Battery Sizing and Placement in the Low Voltage Grid including Photovoltaics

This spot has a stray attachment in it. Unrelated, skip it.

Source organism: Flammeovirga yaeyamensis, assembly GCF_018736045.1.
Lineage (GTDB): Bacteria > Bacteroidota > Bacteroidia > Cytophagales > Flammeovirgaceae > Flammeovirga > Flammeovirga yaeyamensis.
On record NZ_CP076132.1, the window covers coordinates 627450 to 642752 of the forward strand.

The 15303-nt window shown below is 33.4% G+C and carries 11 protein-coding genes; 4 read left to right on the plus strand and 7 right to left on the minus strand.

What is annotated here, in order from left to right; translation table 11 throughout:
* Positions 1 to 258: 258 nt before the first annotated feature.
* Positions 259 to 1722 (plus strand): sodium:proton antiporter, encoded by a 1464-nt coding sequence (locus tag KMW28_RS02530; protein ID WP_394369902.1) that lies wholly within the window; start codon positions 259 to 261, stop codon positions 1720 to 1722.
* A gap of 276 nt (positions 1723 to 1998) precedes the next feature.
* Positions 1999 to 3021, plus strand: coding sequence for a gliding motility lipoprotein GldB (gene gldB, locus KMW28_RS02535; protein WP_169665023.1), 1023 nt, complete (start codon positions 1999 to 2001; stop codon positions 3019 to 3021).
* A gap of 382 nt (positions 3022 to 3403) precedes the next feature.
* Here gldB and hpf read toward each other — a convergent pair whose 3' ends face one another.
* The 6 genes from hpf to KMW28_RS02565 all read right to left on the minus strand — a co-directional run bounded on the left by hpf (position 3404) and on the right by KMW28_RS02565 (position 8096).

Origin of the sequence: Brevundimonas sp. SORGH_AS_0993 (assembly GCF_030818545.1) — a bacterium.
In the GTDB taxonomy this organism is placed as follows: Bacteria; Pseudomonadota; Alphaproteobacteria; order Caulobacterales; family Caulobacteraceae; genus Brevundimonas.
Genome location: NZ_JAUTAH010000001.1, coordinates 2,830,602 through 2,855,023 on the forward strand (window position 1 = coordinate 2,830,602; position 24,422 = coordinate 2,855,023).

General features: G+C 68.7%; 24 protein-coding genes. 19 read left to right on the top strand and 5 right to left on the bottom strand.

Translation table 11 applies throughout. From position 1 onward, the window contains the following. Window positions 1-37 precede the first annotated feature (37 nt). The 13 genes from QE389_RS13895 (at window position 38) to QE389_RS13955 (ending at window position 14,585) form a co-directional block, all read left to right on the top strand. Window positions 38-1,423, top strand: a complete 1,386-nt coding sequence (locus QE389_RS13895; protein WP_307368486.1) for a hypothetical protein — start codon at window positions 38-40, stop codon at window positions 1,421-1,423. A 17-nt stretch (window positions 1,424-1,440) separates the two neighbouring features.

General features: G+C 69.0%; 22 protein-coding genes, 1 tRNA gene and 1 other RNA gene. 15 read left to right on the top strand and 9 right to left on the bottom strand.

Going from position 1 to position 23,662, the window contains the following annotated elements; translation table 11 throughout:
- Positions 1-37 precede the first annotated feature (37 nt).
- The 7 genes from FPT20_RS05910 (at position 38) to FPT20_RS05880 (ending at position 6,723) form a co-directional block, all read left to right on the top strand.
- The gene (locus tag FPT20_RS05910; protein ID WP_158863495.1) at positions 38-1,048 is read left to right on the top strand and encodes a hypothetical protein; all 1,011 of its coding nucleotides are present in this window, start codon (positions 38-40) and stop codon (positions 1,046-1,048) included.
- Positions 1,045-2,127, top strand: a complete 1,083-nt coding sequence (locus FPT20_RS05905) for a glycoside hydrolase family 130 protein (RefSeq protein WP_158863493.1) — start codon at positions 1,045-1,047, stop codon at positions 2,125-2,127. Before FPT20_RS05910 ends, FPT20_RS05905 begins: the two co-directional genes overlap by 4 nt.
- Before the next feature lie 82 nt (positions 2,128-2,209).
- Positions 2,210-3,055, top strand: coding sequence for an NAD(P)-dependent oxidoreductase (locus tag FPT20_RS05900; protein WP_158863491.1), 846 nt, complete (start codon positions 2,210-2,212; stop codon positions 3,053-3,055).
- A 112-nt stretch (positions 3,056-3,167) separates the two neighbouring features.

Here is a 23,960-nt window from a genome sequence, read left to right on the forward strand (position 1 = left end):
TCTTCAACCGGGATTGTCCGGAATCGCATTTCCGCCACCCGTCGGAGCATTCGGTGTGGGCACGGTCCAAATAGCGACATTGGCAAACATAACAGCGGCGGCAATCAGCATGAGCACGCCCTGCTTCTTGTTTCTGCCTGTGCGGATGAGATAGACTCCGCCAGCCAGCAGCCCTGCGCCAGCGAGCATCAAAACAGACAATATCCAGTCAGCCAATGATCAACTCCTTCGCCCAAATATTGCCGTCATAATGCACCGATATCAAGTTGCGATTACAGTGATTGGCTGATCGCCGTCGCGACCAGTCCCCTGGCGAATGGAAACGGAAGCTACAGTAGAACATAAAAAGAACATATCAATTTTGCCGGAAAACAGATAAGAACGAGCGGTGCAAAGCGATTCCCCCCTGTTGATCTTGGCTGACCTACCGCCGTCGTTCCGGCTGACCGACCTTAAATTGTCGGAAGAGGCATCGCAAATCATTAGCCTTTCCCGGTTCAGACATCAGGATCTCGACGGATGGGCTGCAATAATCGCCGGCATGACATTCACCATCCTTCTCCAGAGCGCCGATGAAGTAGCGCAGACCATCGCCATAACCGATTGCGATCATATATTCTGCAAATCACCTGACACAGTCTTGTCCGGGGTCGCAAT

Abstract: Installations of photovoltaic power production increases each year. This can have a negative consequence on the distribution grid where the voltage can increase. The electric distribution companies in Sweden have a responsibility in keeping the grid at certain voltages, and have to reinforce the grid if these voltages are outside these levels. This Master's Thesis investigates the difference in strengthening the grid with help of cables or with help of batteries, especially the economic differences between the two and in which cases they might be viable, both today and in the future. A real case in a low distribution grid, where photovoltaic production was too large will be used as basis of the thesis. In this case, the problematic part of the grid with most production was moved to a network station close by which lead to a significant drop in voltages on the first grid. To evaluate the different solutions a simulation tool developed previously is further built upon, to be able to create simulations of the grid investigated. It is also possible to test replacing or strengthening cables with this tool. An optimisation tool is then created, that is used to test where batteries can be placed and how large they have to be to keep the voltages and currents within set ranges. From the results, the most significant conclusion is that batteries are not yet viable as a replacement for grid reinforcements in the base case evaluated. Today this is mostly due to the steep prices of batteries, and long life-lengths of cables where they can be used for significantly longer than batteries as grid reinforcements. However, in the future, there are situations where batteries may be economically more viable. There is also a portability aspect in batteries, where batteries could be used as a temporary solution where it may not be possible to install cable reinforcements immediately. Lastly, the optimal placement of batteries was established to be as close to the problem zone, i.e. the photovoltaic power production as possible. This means that with growing popularity of stationary batteries at home and electric vehicles, these types of solutions could possibly be used in the future.
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